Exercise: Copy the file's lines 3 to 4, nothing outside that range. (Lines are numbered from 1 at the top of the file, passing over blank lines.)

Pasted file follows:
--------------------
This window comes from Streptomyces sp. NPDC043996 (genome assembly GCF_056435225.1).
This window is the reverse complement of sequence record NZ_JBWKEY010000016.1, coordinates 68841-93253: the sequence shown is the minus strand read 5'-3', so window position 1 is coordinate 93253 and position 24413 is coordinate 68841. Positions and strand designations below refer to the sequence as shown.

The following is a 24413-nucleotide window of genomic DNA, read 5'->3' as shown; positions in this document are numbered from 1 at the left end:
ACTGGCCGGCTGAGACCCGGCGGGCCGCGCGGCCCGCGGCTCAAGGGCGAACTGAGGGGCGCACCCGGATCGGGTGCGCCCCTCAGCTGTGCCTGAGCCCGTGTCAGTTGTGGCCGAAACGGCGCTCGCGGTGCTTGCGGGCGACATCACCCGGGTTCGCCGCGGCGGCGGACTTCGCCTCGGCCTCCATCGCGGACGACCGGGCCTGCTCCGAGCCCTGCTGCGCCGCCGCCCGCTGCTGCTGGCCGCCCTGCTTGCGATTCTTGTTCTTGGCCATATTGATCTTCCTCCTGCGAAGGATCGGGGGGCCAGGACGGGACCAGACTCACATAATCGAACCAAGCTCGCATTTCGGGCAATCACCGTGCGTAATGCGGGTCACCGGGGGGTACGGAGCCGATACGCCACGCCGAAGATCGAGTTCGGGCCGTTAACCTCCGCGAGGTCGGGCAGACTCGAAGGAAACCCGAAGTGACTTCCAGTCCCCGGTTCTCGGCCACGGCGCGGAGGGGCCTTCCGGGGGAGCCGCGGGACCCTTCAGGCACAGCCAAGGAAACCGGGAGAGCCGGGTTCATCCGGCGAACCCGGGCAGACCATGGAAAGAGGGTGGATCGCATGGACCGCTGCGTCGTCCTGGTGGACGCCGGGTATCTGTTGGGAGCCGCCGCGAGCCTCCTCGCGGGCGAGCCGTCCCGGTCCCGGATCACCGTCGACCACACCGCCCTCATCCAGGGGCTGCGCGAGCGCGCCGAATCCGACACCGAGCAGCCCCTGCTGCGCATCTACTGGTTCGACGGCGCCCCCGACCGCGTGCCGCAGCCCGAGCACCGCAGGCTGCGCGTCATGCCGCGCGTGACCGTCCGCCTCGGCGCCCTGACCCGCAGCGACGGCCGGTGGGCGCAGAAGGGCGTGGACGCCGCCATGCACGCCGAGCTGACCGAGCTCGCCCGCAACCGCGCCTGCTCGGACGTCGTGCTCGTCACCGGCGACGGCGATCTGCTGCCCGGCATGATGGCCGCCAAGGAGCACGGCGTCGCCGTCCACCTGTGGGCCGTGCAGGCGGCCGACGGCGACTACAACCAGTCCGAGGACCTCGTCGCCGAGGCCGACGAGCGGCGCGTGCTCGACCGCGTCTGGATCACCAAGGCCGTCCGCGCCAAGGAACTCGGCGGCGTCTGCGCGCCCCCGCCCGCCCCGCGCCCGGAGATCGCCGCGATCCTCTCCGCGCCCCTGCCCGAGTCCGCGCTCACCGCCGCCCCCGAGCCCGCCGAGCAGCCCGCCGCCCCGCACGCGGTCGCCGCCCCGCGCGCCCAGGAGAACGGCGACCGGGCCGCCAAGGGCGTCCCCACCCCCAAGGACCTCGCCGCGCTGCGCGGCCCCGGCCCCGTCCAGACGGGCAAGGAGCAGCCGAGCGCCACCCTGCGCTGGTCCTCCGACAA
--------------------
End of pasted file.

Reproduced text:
The following is a 24413-nucleotide window of genomic DNA, read 5'->3' as shown; positions in this document are numbered from 1 at the left end:
ACTGGCCGGCTGAGACCCGGCGGGCCGCGCGGCCCGCGGCTCAAGGGCGAACTGAGGGGCGCACCCGGATCGGGTGCGCCCCTCAGCTGTGCCTGAGCCCGTGTCAGTTGTGGCCGAAACGGCGCTCGCGGTGCTTGCGGGCGACATCACCCGGGTTCGCCGCGGCGGCGGACTTCGCCTCGGCCTCCATCGCGGACGACCGGGCCTGCTCCGAGCCCTGCTGCGCCGCCGCCCGCTGCTGCTGGCCGCCCTGCTTGCGATTCTTGTTCTTGGCCATATTGATCTTCCTCCTGCGAAGGATCGGGGGGCCAGGACGGGACCAGACTCACATAATCGAACCAAGCTCGCATTTCGGGCAATCACCGTGCGTAATGCGGGTCACCGGGGGGTACGGAGCCGATACGCCACGCCGAAGATCGAGTTCGGGCCGTTAACCTCCGCGAGGTCGGGCAGACTCGAAGGAAACCCGAAGTGACTTCCAGTCCCCGGTTCTCGGCCACGGCGCGGAGGGGCCTTCCGGGGGAGCCGCGGGACCCTTCAGGCACAGCCAAGGAAACCGGGAGAGCCGGGTTCATCCGGCGAACCCGGGCAGACCATGGAAAGAGGGTGGATCGCATGGACCGCTGCGTCGTCCTGGTGGACGCCGGGTATCTGTTGGGAGCCGCCGCGAGCCTCCTCGCGGGCGAGCCGTCCCGGTCCCGGATCACCGTCGACCACACCGCCCTCATCCAGGGGCTGCGCGAGCGCGCCGAATCCGACACCGAGCAGCCCCTGCTGCGCATCTACTGGTTCGACGGCGCCCCCGACCGCGTGCCGCAGCCCGAGCACCGCAGGCTGCGCGTCATGCCGCGCGTGACCGTCCGCCTCGGCGCCCTGACCCGCAGCGACGGCCGGTGGGCGCAGAAGGGCGTGGACGCCGCCATGCACGCCGAGCTGACCGAGCTCGCCCGCAACCGCGCCTGCTCGGACGTCGTGCTCGTCACCGGCGACGGCGATCTGCTGCCCGGCATGATGGCCGCCAAGGAGCACGGCGTCGCCGTCCACCTGTGGGCCGTGCAGGCGGCCGACGGCGACTACAACCAGTCCGAGGACCTCGTCGCCGAGGCCGACGAGCGGCGCGTGCTCGACCGCGTCTGGATCACCAAGGCCGTCCGCGCCAAGGAACTCGGCGGCGTCTGCGCGCCCCCGCCCGCCCCGCGCCCGGAGATCGCCGCGATCCTCTCCGCGCCCCTGCCCGAGTCCGCGCTCACCGCCGCCCCCGAGCCCGCCGAGCAGCCCGCCGCCCCGCACGCGGTCGCCGCCCCGCGCGCCCAGGAGAACGGCGACCGGGCCGCCAAGGGCGTCCCCACCCCCAAGGACCTCGCCGCGCTGCGCGGCCCCGGCCCCGTCCAGACGGGCAAGGAGCAGCCGAGCGCCACCCTGCGCTGGTCCTCCGACAA